Transcribe the complete broadcast and you’d fill a chapter but along the way there were a few things that stuck in the mind: ‘you’re a custodian, not just a manager… the club has a rich history and it has got to be protected…. being ginger is a unique selling point… I’m flummoxed half the time with referee’s decisions… there are no plans to rebuild the Cricket Field Stand but we are looking for painters and decorators to spruce it up… the signings we have made have been fantastic, the players have been fantastic so far… group mentality has been the key… the best thing is seeing a group become a real team believing in each other… taking away egos has been key, each accepting the others for what they are… behind my façade of being the ginger beast I can in fact be quite light-hearted… if Lego are listening I think they owe me a few quid… the voice of the fans is the most powerful thing in football.’

The Lego reference was in connection with a new model figure that displayed an uncanny resemblance to Sean Dyche.  Lee Hoos revealed that season ticket sales had passed the 9,000 mark that very day. And then a most telling comment after listing all the foreign owners of Leeds, Leicester, Derby, Nottingham Forest, Reading et al – ‘Burnley owned by Burnley folk.’ There in a nutshell was the uniqueness of Burnley and its core distinctiveness.

Friday night before the Leicester game: we knew Ings and Marney would be missing. The word on Trippier was that it was touch and go but was unlikely to play. With the deadline day approaching for advance price season tickets both the upper Jimmy Mac and the Bob Lord were approaching a near sell-out. Leeds United players received a ‘proportion’ of their wages. Folks arrived in Burnley from all over. One lad posted on Clarets Mad that he was coming up from Southampton; ‘but my mum thinks I’m coming to see her.’ A 2-0 win would see Burnley go top. The mere prospect was astonishing. Twitter and fans’ sites were filled with messages from people who couldn’t sleep, were on pins, couldn’t stop thinking about it; couldn’t wait for the game. This was match of the day.

But it was a game too far.

Ings missing, Trippier missing, and Marney missing: nevertheless Stanislas was there and he’d had a magnificent game during the week, and big Sam was there. But then it was four missing as Vokes twisted a knee as early as the 5th minute and lay prostrate on the turf by the dugouts.  We looked at each other and groaned. It was game over from that moment.  Alas it was then five missing as Stanislas never looked like running the show as he’d done against Doncaster.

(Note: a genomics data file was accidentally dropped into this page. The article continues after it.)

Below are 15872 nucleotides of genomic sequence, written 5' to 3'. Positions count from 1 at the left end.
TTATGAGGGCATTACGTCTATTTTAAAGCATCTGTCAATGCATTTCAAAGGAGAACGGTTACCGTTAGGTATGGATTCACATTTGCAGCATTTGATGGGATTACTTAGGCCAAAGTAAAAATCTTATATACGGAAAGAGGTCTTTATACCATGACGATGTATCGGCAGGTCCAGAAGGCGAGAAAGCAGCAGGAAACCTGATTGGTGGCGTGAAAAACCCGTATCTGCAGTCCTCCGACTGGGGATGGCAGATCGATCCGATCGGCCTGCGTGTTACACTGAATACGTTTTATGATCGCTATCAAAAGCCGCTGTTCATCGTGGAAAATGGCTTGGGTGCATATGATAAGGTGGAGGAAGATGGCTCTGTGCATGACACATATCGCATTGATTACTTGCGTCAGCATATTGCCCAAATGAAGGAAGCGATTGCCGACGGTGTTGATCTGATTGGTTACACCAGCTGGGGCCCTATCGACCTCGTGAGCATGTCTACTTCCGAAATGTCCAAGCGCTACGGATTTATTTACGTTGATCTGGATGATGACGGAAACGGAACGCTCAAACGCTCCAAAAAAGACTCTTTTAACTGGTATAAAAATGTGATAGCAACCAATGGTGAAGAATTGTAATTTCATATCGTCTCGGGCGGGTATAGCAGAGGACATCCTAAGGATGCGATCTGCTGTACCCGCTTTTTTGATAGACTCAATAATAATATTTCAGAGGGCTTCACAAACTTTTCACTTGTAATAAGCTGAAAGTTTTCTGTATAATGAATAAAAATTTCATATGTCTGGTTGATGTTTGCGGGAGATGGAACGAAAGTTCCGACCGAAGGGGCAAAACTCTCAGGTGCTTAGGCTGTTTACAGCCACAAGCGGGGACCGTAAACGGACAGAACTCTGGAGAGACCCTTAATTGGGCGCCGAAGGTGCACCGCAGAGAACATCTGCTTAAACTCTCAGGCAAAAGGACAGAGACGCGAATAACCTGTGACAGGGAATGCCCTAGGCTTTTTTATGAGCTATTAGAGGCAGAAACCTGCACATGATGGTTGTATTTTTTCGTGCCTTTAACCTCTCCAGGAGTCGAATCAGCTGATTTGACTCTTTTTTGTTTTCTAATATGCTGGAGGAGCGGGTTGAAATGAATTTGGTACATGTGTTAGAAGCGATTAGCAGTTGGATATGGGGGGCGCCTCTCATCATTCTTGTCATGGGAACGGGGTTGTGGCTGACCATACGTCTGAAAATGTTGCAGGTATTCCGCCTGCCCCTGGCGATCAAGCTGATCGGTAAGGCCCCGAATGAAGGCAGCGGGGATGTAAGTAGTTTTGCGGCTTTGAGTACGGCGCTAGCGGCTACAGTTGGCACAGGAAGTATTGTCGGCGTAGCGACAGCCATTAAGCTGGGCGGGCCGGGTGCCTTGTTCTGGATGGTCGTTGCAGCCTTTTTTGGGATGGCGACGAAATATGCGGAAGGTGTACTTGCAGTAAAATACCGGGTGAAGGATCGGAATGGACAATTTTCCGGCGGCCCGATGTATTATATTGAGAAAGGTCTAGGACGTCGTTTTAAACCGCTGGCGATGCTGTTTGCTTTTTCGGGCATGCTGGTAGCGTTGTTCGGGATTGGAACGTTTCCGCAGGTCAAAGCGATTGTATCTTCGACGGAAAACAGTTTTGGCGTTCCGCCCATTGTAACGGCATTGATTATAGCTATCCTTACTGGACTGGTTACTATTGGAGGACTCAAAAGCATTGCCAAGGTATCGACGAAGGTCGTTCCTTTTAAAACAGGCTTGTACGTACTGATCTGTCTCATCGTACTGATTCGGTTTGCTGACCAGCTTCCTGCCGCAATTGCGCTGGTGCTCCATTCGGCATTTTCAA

Burnley fought and battled as any Dyche side would do but with Edgar on from the bench, in preference to Wallace, or Treacy or Stock, and Barnes on his own up front it was an impossible task that faced them.  It looked like they might make it to half-time with a 0-0 scoreline but then Burnley’s nemesis Nugent cut in and from 20 yards curled and guided the ball into the bottom corner with Heaton powerless to do anything other than make the dive.  Until then neither side had come anywhere near scoring, neither goalkeeper had anything of note to do.  But it was clear that Leicester were by far the better side as they imposed themselves and controlled most of the play. There was never any doubt where the points would go.

In the away end the massed ranks of Leicester fans all decked in blue T shirts given to them by the club as well as a bacon roll and coffee breakfast, sang and chanted as we did at Charlton. Going up, going up, and they knew it and it was hard to see this powerful and talented side losing another game all season.

You always hope for a breakaway goal, or a stroke of luck, or a free kick and a referee’s decision going your way. In a Burnley attack, and there were several, there were loud claims for a handball but the claims were waved away.  When Leicester scored their second, the ball carelessly given away cheaply, so that it was swept upfield for the forward to run onto and nudge Duff out of the way, the referee waved play on. Others might have blown for the foul. The finish though was sublime with a shot from 20 yards that went in like a rocket.  Leicester had striker options on the bench that Burnley didn’t.  If there was one huge difference, that was it.